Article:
By Jean Christou
Comments on the draft law for a proposed integrated casino resort were invited from interested parties by the commerce ministry on Tuesday, which has published it online in Greek and English.
The ministry said the objectives of the law were to control, limit and strictly regulate casino gaming in Cyprus, to combat criminal activity in gaming and channel consumers wishing to gamble to a casino away from “illegal and poorly regulated establishments”, and to protect consumers, minors (under 21) and the vulnerable.
The law provides for a casino of international standard, and a hotel or hotels of international standards exceeding the requirements for a five-star establishment under existing laws with at least 500 luxury rooms, at least 100 gaming tables and at least 1,000 gaming machines.
The operator gets to choose which district the resort will be located in, an avoidance tactic by the government, which has been under pressure from all districts to award them the licence.
Town planning laws will not apply to the resort, the construction of which will come under the direct purview of the Cabinet. This is likely a means to speed up the process given the slowness of regular bureaucracy.
Under the provisions, the operator can create four other premises ‘off-site’ with a maximum of 50 gaming machines per premises but no casino games.
These premises must be located outside the district where the resort is based but cannot be sold, rented, transferred or assigned to anyone other than the resort operator. The integrated resort can stay open 24 hours a day, seven days a week and smoking will be allowed on the gaming floor.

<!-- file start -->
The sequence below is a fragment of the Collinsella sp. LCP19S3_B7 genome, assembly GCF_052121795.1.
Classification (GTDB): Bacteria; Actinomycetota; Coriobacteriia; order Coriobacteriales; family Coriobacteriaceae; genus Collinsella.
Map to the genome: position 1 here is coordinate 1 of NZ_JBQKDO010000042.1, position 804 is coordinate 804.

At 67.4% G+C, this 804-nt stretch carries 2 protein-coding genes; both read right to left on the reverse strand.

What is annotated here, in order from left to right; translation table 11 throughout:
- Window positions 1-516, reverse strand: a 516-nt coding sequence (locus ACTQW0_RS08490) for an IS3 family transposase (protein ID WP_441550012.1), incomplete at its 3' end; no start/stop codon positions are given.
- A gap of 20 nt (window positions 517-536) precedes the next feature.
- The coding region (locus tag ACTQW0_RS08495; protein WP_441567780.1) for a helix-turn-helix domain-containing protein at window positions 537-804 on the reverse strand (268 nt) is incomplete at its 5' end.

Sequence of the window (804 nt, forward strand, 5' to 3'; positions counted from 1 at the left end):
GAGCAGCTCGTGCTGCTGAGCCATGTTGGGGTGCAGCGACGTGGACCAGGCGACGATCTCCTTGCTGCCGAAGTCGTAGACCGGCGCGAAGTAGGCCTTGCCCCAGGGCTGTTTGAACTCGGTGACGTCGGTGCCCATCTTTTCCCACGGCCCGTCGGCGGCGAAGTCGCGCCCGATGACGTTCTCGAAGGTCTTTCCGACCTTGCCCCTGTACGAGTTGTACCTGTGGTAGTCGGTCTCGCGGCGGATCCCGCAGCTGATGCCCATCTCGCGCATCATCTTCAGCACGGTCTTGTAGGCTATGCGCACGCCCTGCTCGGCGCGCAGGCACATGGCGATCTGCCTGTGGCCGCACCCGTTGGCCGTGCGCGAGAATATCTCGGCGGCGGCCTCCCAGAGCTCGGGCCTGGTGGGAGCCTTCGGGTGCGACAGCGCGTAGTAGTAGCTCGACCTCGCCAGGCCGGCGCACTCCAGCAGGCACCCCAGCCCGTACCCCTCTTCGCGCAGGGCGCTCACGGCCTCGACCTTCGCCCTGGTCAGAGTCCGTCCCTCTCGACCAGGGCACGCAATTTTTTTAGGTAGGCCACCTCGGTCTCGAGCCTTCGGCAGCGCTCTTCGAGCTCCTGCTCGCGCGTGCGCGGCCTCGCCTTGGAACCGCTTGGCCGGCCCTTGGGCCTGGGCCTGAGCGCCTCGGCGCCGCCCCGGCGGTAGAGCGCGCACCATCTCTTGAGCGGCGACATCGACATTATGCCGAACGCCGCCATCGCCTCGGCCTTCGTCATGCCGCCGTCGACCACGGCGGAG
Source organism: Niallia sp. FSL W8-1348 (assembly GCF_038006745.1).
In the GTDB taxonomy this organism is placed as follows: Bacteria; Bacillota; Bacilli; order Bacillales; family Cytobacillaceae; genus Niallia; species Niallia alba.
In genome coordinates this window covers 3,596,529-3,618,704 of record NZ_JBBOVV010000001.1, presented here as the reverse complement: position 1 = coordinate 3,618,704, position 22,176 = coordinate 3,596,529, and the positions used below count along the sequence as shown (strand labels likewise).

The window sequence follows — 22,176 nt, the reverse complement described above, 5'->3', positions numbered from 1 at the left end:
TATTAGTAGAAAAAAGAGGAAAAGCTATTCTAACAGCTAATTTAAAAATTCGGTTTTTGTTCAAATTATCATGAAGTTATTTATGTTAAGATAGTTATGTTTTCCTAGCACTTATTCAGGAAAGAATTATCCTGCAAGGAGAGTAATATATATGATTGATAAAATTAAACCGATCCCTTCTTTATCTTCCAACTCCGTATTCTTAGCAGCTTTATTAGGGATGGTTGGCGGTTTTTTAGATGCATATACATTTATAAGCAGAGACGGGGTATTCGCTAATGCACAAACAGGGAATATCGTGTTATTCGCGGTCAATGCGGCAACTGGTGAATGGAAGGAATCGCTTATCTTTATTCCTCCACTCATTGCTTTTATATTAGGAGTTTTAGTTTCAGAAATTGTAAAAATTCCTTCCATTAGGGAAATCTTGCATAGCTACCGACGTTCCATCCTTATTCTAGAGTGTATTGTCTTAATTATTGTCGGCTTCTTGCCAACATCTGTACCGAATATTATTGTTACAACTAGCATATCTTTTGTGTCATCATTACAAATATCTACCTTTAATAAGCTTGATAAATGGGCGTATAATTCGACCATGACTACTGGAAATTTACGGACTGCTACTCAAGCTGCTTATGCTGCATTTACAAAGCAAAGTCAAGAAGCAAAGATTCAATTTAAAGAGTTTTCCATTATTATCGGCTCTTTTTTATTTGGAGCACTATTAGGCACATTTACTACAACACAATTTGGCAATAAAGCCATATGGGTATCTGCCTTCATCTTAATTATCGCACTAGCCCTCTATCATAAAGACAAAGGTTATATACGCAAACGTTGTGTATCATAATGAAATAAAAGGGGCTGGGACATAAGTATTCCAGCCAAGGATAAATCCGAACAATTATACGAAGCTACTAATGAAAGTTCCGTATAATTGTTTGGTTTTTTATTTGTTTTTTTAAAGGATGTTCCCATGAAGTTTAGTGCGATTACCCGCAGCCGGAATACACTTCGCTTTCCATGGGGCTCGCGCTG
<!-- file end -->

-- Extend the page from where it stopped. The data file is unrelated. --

Betting, lotteries, horseracing or online gaming will not come under the casino law.
The initial fee for the casino resort will be determined as part of the initial offer for the 30-year licence with 15 years of exclusivity for the operator.
The annual fee to the state each year for the first four years will be €2.5 million, rising to €5 million for years four to eight, after which it may be reviewed upwards by the Cyprus Gaming and Casino Supervision Authority (CGC).
On top of that, the government hopes to pick up 15 per cent, a casino tax, from gross gaming revenues per month. The supply of gaming services – to be defined by inland revenue – will be VAT-free but the rest of the resort’s facilities will not be exempt.
The draft law also lists a series of penalties for infractions both on the parts of the casino and the customer with whopping fines ranging from €100,000 for the lowest up to €1 million, with accompanying jail sentences.
And in a token nod to the moral concerns of opposition AKEL, which when it was in power refused to even consider a casino, the draft law states that the casino resort “shall be truthful, tasteful, inoffensive, informational and responsible, does not promote casino gaming as an economic alternative, and has regard for the need to protect minors and other vulnerable persons from being harmed or exploited by casino gaming”.
The commerce ministry invites comments to be sent to: [email protected] by midnight on October 19. The draft law and summary can be found at: http://www.mcit.gov.cy/mcit/mcit.nsf/All/BC314C6A13365BDAC2257D270042BA28?OpenDocument